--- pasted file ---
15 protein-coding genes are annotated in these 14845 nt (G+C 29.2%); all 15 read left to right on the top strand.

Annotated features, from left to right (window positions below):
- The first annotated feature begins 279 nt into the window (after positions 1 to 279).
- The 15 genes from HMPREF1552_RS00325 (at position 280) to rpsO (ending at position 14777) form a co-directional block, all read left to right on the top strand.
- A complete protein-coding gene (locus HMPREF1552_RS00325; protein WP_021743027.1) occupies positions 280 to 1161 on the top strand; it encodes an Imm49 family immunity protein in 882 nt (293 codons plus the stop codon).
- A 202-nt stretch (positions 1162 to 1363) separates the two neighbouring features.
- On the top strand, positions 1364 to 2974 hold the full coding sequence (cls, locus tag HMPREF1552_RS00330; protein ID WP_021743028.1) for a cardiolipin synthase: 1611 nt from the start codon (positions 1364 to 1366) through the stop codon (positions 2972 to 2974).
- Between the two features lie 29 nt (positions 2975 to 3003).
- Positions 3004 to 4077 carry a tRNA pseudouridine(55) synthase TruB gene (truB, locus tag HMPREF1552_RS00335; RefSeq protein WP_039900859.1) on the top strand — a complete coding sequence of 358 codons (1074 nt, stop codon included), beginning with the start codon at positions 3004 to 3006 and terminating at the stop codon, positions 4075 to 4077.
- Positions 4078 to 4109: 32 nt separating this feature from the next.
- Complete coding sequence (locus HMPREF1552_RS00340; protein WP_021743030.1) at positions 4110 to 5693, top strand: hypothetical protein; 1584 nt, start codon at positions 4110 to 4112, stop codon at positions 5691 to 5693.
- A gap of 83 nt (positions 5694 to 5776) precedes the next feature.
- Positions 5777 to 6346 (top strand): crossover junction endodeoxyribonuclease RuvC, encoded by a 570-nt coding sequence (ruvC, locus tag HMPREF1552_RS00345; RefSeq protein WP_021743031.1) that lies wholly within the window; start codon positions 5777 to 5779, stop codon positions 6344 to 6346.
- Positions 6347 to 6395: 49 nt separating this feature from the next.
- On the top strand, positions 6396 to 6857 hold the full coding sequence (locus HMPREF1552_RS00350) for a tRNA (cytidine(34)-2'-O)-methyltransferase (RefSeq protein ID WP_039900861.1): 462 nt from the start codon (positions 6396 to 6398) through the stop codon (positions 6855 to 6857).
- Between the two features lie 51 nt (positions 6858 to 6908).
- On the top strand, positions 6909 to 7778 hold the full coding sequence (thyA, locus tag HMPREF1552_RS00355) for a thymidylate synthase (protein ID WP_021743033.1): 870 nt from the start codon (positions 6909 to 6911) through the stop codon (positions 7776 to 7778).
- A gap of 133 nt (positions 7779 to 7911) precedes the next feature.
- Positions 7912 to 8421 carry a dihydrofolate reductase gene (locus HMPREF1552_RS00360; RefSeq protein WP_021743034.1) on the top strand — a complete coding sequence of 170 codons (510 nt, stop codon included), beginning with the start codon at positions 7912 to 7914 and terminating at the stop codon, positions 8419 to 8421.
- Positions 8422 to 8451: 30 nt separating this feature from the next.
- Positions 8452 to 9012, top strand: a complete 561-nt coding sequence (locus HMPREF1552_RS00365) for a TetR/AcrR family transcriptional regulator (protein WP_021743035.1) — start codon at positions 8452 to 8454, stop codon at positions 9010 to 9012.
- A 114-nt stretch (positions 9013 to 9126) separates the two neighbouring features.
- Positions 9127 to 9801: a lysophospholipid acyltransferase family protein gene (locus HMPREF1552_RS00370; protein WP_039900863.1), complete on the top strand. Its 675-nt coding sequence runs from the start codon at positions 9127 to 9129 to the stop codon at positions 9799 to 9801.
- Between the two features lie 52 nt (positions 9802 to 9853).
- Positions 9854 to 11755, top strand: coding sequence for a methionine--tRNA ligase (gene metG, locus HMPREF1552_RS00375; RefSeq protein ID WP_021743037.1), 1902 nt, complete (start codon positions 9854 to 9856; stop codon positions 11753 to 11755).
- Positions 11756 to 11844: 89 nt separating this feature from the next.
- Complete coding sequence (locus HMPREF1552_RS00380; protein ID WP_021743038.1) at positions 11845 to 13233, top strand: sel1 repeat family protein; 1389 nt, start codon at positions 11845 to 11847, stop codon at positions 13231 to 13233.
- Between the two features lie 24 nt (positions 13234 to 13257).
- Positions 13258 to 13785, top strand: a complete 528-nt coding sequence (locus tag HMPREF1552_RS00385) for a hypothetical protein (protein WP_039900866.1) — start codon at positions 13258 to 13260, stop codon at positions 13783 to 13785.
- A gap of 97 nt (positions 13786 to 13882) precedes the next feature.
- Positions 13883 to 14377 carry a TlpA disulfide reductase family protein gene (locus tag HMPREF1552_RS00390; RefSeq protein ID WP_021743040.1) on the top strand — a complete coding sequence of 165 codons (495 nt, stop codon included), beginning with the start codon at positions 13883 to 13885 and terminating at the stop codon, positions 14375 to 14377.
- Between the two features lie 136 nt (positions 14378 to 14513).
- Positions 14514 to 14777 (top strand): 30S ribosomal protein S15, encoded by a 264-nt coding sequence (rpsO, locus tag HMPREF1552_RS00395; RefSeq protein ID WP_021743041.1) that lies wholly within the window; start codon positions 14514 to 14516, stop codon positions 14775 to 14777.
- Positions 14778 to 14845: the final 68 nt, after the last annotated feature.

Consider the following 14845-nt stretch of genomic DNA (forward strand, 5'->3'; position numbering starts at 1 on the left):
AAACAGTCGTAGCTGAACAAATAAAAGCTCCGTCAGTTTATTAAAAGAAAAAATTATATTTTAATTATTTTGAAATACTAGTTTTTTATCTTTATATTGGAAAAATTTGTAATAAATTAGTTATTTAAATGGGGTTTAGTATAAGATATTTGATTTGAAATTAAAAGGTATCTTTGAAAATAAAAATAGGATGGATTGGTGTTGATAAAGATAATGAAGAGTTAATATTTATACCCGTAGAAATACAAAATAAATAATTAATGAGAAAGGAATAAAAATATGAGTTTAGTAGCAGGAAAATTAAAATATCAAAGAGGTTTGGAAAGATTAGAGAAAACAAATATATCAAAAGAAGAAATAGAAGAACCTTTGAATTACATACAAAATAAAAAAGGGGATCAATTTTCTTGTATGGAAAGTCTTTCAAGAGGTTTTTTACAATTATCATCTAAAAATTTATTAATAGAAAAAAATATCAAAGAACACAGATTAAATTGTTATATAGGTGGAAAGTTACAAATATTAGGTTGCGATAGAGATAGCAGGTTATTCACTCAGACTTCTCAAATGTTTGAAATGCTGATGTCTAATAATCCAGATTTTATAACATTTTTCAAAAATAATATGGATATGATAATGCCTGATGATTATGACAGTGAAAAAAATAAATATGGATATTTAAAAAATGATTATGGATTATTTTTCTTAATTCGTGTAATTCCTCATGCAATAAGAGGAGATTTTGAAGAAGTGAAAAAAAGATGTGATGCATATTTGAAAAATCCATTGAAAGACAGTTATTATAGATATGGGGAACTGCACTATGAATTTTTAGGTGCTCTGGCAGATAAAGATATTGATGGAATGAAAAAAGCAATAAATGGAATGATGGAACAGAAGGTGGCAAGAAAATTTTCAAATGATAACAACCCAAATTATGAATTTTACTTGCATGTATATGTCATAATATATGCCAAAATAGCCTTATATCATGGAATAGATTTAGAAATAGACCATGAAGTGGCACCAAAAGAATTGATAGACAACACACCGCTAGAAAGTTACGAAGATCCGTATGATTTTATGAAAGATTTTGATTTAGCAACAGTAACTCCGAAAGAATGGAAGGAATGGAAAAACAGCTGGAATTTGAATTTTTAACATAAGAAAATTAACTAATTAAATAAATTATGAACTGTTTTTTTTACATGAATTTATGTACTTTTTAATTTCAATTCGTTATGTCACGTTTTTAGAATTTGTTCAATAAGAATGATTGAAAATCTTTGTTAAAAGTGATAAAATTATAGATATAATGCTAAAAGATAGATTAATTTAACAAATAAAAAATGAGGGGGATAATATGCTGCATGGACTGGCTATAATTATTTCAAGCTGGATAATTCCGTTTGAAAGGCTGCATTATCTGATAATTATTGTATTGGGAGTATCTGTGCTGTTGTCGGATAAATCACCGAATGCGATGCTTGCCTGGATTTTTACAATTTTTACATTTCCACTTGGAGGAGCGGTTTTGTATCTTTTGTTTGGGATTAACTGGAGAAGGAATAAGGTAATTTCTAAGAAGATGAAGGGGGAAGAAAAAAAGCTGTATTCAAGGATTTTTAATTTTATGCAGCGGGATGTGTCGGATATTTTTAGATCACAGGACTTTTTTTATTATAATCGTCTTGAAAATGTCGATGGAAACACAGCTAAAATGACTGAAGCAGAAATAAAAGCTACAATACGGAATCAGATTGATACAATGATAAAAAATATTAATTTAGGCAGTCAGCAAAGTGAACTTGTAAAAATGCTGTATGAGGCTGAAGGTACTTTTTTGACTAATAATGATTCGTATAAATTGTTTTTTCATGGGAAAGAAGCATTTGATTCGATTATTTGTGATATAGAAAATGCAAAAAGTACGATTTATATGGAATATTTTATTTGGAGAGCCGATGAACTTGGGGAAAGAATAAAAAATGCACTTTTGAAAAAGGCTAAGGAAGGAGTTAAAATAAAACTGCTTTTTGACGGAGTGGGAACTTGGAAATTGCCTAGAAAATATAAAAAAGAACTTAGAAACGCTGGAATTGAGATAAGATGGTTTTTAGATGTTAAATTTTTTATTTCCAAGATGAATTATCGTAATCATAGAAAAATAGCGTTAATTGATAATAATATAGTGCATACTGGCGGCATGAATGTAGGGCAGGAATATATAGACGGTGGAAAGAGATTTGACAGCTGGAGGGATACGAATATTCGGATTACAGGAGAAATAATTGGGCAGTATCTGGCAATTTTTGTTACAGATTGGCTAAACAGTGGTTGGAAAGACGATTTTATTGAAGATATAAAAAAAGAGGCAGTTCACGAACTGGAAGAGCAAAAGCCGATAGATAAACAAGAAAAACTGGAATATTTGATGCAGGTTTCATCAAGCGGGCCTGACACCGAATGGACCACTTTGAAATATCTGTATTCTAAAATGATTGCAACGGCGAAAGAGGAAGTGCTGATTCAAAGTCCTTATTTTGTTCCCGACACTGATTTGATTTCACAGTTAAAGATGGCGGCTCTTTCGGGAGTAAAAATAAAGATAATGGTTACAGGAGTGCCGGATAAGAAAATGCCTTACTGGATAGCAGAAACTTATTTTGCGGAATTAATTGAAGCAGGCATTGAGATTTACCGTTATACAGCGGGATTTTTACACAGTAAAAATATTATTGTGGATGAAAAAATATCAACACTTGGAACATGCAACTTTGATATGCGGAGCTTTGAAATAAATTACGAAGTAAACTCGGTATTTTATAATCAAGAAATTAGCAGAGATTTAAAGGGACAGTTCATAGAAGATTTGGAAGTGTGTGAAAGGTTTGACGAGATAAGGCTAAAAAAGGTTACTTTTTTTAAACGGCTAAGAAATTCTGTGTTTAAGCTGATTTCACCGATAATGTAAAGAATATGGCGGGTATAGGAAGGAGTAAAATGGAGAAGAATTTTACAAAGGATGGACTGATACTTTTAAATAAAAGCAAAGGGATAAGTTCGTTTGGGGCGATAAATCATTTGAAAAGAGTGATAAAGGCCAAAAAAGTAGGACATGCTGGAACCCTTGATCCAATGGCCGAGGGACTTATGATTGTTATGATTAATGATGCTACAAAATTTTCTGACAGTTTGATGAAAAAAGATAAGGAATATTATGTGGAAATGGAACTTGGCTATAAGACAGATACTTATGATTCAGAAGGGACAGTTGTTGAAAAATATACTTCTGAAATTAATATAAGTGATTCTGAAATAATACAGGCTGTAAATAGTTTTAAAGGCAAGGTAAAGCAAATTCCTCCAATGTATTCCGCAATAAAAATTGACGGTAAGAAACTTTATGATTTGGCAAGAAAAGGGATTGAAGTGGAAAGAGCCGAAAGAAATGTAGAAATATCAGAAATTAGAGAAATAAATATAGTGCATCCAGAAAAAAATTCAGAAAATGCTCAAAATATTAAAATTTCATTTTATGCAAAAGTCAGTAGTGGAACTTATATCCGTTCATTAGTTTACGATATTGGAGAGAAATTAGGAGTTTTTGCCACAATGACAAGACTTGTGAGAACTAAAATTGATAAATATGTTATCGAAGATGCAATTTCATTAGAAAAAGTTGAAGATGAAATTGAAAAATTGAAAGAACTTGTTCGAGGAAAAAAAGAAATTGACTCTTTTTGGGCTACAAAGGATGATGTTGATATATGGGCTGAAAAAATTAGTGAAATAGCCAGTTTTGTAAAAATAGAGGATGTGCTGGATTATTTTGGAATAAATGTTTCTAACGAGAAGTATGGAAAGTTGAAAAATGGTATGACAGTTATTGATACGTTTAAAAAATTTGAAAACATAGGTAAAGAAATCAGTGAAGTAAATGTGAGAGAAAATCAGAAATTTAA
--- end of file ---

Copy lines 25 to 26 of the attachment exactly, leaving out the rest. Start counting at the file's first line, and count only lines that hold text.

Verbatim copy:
- Positions 9854 to 11755, top strand: coding sequence for a methionine--tRNA ligase (gene metG, locus HMPREF1552_RS00375; RefSeq protein ID WP_021743037.1), 1902 nt, complete (start codon positions 9854 to 9856; stop codon positions 11753 to 11755).
- Positions 11756 to 11844: 89 nt separating this feature from the next.